GREENVILLE, S.C. – A local company created by a teacher to help other teachers in the classroom will be in Boston later this month for the largest education showcase in the world.
Standards in Puzzles will have a display at the prestigious National Education Association Expo June 30 to July 1 in Boston. This annual meeting brings together more than 10,000 educators in one place.
The company has developed a simple and effective way to educate young minds by combining a standards-based education curriculum with jigsaw puzzles that helps make learning fun and engaging.
“We are excited to get the opportunity to showcase Standards in Puzzles on a national stage,” said Jane DiBridge, the company’s founder.
The company was born out of DiBridge’s own work in Greenville classrooms. A former marketing professional, she switched careers in 2009 to education. While teaching sixth grade English Language Arts, she noticed a student who tended to disrupt class changed completely when working on a puzzle. He would ask if he could work on the 250-piece puzzle during free times, and DiBridge noticed he worked quietly, diligently and well with others on the puzzle.
She started to do research about what happened to people’s minds when working on puzzles. Research conducted by the McArthur Foundation indicates that working on jigsaw puzzles helps people to enter a highly focused, almost meditative, state. According to the Mental Health Guide, turning, fitting, and re-assessing where the pieces might go is great practice in making choices. It requires constant checking and re-evaluation of decisions and emphasizes the process as an integral part of learning.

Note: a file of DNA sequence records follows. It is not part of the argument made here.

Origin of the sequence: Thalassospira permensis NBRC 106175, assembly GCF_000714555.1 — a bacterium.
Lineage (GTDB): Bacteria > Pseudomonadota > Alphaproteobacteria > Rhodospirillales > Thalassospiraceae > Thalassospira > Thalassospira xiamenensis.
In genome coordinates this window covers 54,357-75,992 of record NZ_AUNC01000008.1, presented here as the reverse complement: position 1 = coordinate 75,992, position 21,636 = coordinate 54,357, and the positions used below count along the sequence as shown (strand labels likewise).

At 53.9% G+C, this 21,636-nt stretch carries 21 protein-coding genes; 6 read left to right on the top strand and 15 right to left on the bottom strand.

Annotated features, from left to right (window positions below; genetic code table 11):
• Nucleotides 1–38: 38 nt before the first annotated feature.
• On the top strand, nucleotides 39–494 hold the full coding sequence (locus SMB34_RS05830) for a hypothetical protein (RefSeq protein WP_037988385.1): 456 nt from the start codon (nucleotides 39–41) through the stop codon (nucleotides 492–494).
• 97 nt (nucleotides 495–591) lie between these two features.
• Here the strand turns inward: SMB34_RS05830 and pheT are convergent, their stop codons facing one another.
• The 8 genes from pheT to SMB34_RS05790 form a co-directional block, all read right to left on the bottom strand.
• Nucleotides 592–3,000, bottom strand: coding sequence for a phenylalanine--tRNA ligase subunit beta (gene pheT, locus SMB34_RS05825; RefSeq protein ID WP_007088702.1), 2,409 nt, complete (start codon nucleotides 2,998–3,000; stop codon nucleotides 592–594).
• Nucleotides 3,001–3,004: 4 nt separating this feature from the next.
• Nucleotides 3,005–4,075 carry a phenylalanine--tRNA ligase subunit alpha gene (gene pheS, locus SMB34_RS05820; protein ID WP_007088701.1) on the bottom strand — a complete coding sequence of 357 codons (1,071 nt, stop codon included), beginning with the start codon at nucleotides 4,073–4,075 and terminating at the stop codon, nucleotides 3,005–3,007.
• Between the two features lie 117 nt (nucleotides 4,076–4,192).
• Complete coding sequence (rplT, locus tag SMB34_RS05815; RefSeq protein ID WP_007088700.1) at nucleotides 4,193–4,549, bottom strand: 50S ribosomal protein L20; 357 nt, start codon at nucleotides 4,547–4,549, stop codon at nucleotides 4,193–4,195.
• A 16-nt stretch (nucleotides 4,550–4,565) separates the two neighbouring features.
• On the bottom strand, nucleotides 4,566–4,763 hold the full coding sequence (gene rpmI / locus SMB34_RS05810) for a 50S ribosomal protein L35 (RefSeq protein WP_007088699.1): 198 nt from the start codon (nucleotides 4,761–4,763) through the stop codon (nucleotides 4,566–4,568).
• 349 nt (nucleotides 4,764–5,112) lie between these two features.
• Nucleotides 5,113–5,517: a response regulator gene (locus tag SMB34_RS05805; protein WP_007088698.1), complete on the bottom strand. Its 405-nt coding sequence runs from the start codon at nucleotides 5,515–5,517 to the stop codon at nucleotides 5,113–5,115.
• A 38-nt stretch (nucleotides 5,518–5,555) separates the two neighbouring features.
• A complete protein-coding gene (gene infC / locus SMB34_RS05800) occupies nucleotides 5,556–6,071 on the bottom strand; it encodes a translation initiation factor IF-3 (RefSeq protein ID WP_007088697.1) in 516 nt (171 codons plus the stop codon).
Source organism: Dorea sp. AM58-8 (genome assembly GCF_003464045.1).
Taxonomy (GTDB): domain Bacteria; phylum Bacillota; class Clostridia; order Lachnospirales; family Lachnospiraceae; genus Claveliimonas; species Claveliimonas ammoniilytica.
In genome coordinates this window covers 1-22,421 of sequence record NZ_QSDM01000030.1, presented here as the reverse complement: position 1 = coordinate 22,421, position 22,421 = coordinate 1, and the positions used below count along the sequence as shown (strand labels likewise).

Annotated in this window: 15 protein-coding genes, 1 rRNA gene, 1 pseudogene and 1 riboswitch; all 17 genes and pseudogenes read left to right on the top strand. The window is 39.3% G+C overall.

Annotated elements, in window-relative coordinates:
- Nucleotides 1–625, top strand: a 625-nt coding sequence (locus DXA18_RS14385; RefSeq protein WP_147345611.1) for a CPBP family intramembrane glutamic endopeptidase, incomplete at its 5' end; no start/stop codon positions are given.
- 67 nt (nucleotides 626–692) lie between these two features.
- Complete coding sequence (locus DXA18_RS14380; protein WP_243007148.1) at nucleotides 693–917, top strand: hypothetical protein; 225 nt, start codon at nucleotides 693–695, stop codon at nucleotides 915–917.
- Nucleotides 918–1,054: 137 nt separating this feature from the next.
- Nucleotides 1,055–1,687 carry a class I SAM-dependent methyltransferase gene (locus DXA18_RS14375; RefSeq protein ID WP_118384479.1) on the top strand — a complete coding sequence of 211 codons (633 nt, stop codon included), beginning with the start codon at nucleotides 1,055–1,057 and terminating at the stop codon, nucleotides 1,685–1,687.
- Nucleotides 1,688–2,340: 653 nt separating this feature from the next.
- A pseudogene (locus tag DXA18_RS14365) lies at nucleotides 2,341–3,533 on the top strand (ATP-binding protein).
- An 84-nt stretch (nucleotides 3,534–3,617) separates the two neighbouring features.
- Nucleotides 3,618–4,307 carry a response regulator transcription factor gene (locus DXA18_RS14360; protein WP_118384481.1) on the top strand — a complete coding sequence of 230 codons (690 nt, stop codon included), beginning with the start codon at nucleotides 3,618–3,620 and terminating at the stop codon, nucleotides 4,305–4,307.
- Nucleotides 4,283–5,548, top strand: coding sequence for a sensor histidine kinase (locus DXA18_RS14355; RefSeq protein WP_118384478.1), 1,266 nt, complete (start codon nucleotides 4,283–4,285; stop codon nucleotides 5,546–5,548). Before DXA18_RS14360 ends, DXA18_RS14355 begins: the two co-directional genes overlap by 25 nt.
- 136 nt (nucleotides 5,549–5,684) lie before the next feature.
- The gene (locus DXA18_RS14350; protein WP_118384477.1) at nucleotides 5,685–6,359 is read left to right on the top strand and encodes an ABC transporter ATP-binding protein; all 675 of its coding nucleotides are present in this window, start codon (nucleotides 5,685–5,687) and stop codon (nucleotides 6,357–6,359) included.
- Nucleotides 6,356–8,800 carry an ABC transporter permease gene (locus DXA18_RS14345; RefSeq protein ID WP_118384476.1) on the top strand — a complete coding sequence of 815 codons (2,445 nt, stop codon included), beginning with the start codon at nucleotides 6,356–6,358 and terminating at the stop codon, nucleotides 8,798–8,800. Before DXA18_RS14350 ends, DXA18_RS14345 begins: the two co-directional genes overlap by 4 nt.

“In my personal experience, some of the most distracted students enjoyed the puzzles the most, stating that it “calmed” them,” she said.
DiBridge began using puzzles in her classroom, as well as building lesson plans around them to help teach things such as history, science and mathematics. The students responded strongly to her efforts that she began wondering how to expand her program.
She spent most of 2016 creating and designing the 12 puzzles that have become the first line of Standards in Puzzles. She launched the business officially this spring, and has a warehouse and offices at the Greenville Trade Park.
“Each jigsaw puzzle is designed to encourage intense study of math, science, social studies, and English language arts,” she said.
While the puzzles are the draw, each one comes with a fine-tuned lesson plan that meets national standards-based curriculum, DiBridge said. For example, a dynamic 513-piece puzzle telling the story of World War I comes with a lesson plan that focuses on the curriculum as well as group activities that engage students working on the puzzle or at other stations.
The company already is working with several schools across South Carolina, and hopes the exposure at NEA will lead to more schools taking part, DiBridge said.
“We see the change in educators from when they first hear the concept to when they actually experience it,” she said. “They go ‘wow’ because they see the possibilities in the classroom.”
About Standards in Puzzles:
Standards in Puzzles has developed a simple and effective way to educate young minds by combining a standards-based education curriculum with jigsaw puzzles that helps make learning fun and engaging.. Learn more at www.standardsinpuzzles.com or on social media at Facebook , Twitter and Pinterest.